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2017 Action of the Affordable Care Act

Affordable Care Act Update 

Congress spent much of 2017 focused on the repeal and replace of the Affordable Care Act (ACA). After many unsuccessful attempts to pass legislation in both the House and the Senate, the Trump Administration used executive authority to make significant changes to the law. In response, Senators Alexander and Murray introduced the Bipartisan Health Care Stabilization Act of 2017, with the intention of helping to stabilize the insurance marketplace. Below is a summary of Congress and the Administration’s actions on repeal and replace of the ACA that occurred in 2017


The fiscal year (FY) 2017 budget resolution was introduced and approved, paving the way for consideration of legislation focused on repealing the ACA. The resolution included specific reconciliation instructions requiring the four committees of jurisdiction – Ways and Means and Energy and Commerce in the House, and Finance and Health, Education, Labor and Pensions (HELP) in the Senate – to draft reconciliation legislation achieving at least $1 billion in deficit reduction over ten years. Reconciliation legislation is limited to amending provisions in law that would have a federal budget consequence and only requires a majority of votes in the Senate (50 votes) rather than the usual 60.


ASH wrote to the four committees of jurisdiction – Ways and Means and Energy and Commerce in the House, and Finance and Health, Education, Labor and Pensions (HELP) in the Senate - outlining the Society’s priorities related to access to care for patients with hematologic diseases and disorders.


The U.S. House of Representatives released legislation, the American Health Care Act (AHCA), to repeal and replace the ACA. This legislation repealed the ACA's Medicaid expansion after 2020 and would convert Medicaid to a per capita allotment or a block grant system. An amendment to the legislation, introduced by Representatives Tom MacArthur (R-NJ) and Mark Meadows (R-NC), allowed for states to apply for waivers to opt out of certain ACA requirements, including the essential health benefits, community rating, and age rating. ASH opposed this piece of legislation because of concerns that it would reduce overall access to coverage and treatment and would greatly impact patients with hematologic diseases and disorders.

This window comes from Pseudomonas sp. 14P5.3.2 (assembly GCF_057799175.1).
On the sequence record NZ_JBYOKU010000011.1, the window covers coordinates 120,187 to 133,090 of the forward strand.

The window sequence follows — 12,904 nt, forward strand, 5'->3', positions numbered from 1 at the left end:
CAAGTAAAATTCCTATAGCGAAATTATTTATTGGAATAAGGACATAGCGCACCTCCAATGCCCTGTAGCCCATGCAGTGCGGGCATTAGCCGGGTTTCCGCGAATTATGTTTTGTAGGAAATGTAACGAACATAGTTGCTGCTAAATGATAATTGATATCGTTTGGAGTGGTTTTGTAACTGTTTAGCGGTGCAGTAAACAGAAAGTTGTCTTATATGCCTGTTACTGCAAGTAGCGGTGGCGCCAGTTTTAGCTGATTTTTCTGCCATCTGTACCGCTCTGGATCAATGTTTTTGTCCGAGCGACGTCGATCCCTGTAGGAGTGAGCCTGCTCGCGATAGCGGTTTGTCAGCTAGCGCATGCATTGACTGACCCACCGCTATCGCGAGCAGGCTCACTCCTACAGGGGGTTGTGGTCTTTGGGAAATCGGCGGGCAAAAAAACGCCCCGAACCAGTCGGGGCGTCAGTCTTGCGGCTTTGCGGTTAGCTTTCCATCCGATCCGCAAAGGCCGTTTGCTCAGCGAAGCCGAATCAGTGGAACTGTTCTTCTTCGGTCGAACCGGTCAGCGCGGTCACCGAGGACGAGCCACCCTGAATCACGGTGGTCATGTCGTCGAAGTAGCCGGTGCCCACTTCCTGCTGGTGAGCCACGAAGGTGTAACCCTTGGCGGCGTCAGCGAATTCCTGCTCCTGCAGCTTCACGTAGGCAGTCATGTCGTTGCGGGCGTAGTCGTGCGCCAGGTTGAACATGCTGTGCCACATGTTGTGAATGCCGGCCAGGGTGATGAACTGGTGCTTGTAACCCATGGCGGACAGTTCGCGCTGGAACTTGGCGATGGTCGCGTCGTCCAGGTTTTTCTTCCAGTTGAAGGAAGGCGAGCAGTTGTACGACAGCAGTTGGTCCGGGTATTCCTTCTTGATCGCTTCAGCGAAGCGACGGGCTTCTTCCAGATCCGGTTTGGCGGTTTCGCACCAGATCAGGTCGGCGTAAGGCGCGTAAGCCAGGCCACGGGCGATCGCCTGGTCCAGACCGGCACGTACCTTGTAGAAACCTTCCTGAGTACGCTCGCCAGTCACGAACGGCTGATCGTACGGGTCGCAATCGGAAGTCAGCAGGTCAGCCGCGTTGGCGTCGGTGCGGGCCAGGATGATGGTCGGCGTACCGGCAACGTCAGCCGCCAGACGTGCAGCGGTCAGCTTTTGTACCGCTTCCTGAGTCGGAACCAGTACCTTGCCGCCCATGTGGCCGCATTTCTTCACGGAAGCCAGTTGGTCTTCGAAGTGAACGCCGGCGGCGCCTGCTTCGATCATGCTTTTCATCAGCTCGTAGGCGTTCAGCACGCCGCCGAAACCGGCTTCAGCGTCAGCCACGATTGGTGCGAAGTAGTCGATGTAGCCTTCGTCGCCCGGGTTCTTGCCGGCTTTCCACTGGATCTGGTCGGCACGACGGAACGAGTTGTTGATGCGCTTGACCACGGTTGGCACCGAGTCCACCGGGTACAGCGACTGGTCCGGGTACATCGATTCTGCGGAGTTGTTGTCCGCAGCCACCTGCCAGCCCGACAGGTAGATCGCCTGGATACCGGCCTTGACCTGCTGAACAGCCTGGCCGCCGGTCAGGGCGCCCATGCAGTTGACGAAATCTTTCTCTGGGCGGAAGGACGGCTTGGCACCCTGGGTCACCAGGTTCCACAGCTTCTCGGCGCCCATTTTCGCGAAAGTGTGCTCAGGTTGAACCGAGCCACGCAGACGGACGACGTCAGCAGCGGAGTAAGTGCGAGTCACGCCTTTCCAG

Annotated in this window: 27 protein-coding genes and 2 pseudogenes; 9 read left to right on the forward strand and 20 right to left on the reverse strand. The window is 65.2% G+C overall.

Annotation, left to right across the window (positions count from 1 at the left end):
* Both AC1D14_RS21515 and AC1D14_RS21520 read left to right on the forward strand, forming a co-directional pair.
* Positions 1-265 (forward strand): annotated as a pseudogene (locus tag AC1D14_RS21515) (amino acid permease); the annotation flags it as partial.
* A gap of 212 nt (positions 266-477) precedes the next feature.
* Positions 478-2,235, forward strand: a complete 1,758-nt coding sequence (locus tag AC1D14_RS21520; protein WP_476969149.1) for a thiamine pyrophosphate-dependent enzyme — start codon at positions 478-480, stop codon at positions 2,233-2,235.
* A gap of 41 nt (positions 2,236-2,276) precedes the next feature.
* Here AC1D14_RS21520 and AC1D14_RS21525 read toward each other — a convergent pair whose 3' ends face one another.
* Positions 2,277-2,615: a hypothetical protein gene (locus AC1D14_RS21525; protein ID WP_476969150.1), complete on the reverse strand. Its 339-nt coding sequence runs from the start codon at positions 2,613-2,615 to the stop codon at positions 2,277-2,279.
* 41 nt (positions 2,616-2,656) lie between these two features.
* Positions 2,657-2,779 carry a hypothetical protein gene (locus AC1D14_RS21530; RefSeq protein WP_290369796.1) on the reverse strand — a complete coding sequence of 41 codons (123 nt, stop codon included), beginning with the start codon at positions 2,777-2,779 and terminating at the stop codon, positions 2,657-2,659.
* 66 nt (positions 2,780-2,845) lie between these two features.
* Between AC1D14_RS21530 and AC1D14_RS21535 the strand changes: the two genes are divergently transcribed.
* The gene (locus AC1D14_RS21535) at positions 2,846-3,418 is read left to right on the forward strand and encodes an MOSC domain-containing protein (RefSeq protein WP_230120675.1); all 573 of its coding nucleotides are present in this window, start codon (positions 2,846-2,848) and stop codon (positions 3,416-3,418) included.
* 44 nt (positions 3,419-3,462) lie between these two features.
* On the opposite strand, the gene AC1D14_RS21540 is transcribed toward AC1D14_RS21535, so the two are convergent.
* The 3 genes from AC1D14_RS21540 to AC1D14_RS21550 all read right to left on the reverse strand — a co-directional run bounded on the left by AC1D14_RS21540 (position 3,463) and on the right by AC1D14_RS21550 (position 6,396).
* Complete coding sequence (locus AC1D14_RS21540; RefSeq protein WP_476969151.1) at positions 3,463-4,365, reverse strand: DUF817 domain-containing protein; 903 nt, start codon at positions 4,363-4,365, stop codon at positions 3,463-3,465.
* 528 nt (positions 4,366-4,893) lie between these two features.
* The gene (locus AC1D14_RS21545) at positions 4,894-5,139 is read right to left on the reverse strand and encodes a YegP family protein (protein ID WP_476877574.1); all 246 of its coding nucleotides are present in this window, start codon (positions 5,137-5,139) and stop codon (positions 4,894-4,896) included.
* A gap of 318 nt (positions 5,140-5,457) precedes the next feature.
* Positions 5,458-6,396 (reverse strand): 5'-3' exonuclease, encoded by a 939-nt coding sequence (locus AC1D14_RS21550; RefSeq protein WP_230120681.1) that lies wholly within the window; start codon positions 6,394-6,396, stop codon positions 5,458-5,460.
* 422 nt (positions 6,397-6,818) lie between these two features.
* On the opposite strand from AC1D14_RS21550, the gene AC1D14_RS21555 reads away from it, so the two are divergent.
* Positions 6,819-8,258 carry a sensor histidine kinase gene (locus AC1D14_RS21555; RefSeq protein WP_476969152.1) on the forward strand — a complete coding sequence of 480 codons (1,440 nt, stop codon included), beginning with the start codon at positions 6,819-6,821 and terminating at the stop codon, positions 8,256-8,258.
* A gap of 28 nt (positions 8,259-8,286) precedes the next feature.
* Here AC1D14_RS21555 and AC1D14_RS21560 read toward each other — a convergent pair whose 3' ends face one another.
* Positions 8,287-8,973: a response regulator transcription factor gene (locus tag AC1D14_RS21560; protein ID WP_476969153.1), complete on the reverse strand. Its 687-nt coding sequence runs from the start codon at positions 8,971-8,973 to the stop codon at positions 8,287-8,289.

ASH co-signed a letter with several other medical specialty societies urging Congress to address out-of-pocket costs in any new ACA legislation and a letter expressing concerns about the changes to Medicaid under the AHCA.


On May 4th, the U.S. House of Representatives voted on and passed the HR 1628, the American Health Care Act, on a party line vote of 217-213. The bill moved to the Senate for further consideration.


In late June, the Senate released its own version of legislation to repeal and replace the ACA, the Better Care Reconciliation Act (BCRA). While this legislation maintained the ACA requirement that insurers accept everyone and charge the same rates, it did allow states to waive other requirements, such as the rules for what benefits insurers must cover. Beginning in 2020, Medicaid would be moved to a block grant or per capita program, increasing the financial burden on states and most likely forcing many states to cut back on coverage. Additionally, the legislation would allow insurers to charge older consumers five times more than younger consumers, an increase from three-to-one under the ACA. ASH opposed BCRA for the same reasons the Society opposed the AHCA, because of concerns that this piece of legislation would reduce overall access to coverage and treatment and would negatively impact patients with hematologic diseases and disorders.

ASH, along with several other public health organizations, signed a letter opposing the repeal of the Prevention and Public Health Fund because of the impact this would have on discretionary health spending including funding for the Centers for Disease Control and Prevention and other federal public health agencies. Additionally, ASH wrote to all US Senators again outlining the Society’s priorities as Congress moved forward with attempting to repeal and replace the ACA. Later in the month, ASH again signed letters to defend Medicaid funding and to oppose the repeal of the Prevention and Public Health Fund.